This is a solvable problem. When the MLA came out with their new “five years” guideline, they acknowledged that people with language needs should be allowed to take longer. But my second point is more abstract. As we streamline graduate studies, we make it less possible for people to wander, intellectually.
A few months ago, I wrote a piece on “saving the dissertation.” I told my story:
It’s true that we could, and probably should, restructure graduate school to respond to changing conditions in higher education. But the Ph.D. process still needs to show that a transition has taken place—from student to scholar. For many people, the dissertation actually works pretty well in effecting that transformation.
My path through graduate school was long and twisty. I changed fields. I wandered. I collected incompletes as if I were trying to assemble a matched set. I endured a brutal cycle of historiography classes and encountered professors who doubted I would make it. On one occasion, a professor returned a paper to me ungraded, because he thought that seeing the mark that I deserved would depress me.
What saved me was, in fact, the dissertation. I found an old set of books in a sub-basement of the library. Their topic—narratives of relic theft out of Constantinople in the 13th century—was at least as esoteric as the footnotes of Duns Scotus. I was hooked. I wrote an essay, a piece of my master’s thesis, and then a dissertation proposal. I got a grant and found my identity as a scholar while walking between the Marciana library and the church of San Marco in Venice, thinking about the interactions of ideas, space, and objects, and trying to articulate those thoughts in a little apartment on the Street of Paradise near the church of Santa Maria Formosa.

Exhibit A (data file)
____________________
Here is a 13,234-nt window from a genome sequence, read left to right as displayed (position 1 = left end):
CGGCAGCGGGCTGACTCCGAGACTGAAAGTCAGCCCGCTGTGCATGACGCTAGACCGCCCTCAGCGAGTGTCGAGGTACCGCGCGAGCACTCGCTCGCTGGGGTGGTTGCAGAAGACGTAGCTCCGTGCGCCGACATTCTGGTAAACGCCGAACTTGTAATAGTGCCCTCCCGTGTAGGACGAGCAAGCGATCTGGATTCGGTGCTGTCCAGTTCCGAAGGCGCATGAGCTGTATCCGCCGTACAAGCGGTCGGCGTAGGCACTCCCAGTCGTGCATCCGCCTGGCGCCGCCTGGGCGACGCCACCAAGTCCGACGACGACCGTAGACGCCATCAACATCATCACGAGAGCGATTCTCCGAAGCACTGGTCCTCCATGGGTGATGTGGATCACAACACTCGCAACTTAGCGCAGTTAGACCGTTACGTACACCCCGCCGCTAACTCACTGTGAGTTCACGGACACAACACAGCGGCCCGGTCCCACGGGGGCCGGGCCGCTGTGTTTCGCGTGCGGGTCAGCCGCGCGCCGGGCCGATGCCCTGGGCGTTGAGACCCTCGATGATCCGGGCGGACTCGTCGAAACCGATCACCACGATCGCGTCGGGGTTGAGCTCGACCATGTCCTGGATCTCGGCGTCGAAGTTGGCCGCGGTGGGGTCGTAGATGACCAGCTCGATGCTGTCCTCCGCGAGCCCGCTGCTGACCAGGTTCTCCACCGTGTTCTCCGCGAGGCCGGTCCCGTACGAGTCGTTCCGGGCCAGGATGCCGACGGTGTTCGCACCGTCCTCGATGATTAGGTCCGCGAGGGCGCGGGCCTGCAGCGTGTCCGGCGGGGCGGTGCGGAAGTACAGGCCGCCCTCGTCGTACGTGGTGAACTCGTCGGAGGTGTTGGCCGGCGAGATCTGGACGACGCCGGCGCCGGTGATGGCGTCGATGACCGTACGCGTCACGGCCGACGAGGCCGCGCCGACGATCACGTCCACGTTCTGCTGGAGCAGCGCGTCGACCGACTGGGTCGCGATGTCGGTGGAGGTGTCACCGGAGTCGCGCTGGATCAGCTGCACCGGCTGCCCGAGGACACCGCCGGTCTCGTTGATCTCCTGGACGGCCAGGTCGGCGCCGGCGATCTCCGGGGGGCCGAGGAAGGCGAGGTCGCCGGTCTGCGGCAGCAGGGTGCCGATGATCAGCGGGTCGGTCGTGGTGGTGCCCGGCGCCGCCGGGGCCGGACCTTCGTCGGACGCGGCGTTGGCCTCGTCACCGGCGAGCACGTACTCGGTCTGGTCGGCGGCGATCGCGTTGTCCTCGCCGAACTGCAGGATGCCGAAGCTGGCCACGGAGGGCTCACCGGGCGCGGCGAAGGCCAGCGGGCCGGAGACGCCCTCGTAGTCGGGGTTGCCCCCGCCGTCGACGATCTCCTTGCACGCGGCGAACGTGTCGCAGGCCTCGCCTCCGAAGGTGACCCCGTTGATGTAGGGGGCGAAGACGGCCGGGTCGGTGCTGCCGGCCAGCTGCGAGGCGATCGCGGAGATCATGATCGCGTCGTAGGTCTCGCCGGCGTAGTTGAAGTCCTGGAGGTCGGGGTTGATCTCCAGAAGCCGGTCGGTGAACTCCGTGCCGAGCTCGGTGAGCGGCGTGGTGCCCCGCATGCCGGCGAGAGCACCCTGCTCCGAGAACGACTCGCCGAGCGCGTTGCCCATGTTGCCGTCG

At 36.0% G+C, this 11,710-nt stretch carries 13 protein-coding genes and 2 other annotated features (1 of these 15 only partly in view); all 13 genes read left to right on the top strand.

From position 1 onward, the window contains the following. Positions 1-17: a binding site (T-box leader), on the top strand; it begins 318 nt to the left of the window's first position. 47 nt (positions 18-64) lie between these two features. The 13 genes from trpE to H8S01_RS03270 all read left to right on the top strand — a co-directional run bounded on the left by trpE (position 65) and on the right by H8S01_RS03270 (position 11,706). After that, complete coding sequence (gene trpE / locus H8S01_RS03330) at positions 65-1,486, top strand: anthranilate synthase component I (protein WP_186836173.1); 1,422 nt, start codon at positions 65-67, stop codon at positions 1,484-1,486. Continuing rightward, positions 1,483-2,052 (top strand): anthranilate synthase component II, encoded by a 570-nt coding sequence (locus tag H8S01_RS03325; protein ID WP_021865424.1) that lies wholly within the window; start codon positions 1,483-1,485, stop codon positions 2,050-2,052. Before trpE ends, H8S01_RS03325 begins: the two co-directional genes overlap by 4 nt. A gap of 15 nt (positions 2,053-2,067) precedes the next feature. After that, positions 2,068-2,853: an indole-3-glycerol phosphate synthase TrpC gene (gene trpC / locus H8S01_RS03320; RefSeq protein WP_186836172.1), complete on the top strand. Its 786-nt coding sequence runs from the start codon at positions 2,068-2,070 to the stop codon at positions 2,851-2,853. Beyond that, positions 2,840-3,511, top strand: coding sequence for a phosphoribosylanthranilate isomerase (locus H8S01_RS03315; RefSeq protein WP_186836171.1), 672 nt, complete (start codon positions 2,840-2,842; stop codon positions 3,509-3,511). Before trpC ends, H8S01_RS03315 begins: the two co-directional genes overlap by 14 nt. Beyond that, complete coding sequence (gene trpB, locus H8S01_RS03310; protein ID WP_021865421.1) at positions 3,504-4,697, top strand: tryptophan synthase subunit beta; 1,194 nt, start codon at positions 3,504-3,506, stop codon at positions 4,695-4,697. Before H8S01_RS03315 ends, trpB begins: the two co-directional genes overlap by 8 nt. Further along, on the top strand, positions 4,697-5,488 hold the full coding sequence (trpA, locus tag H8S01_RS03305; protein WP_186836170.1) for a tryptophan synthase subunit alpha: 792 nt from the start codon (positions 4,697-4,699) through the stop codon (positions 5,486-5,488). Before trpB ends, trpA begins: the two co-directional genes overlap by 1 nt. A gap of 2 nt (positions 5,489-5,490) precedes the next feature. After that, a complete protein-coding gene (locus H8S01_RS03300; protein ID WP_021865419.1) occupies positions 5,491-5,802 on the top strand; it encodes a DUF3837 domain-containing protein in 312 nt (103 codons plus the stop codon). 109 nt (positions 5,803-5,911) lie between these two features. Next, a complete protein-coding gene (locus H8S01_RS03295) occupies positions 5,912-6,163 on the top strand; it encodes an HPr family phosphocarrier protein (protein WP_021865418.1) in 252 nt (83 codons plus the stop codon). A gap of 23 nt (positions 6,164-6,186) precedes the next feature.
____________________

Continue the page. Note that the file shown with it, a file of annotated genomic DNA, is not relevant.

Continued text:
My transformative experience, however idiosyncratic, did not happen by accident or luck. It emerged by design out of the nature of a humanities dissertation program. Moreover, such experiences can only be expected to take place within graduate school. In order to succeed, I needed the time to wander and to fail. In my first jobs, I surely did not have that kind of time and don’t think I will again for at least another decade.
I finished by saying:
I’m skeptical, given the other recommendations in the report, that a reimagined dissertation within an accelerated framework is going to permit people to stumble toward becoming scholars. Instead, the new regimes will support students who arrive with a clear plan and a narrowly focused topic in a field with which they are already familiar. I worry that we will lose the wanderers who might find something new and surprising.
I want graduate school to reward and encourage the driven people, like Braude, who have a plan and the means to execute it, even if his plan did develop over his six years.
But I also want room for the wanderers. Go talk to your colleagues and you’ll find many scholars who you respect, whoever you are, who did not have a clear plan and a narrow vision when they entered graduate school. Instead, they constructed it slowly, with many mistakes, over the years.
Too much emphasis on speed would remove those scholars – would have removed me – from the profession. So let’s be clear about the consequences of that emphasis as we move forward, re-designing graduate studies in an ever more fraught academic environment.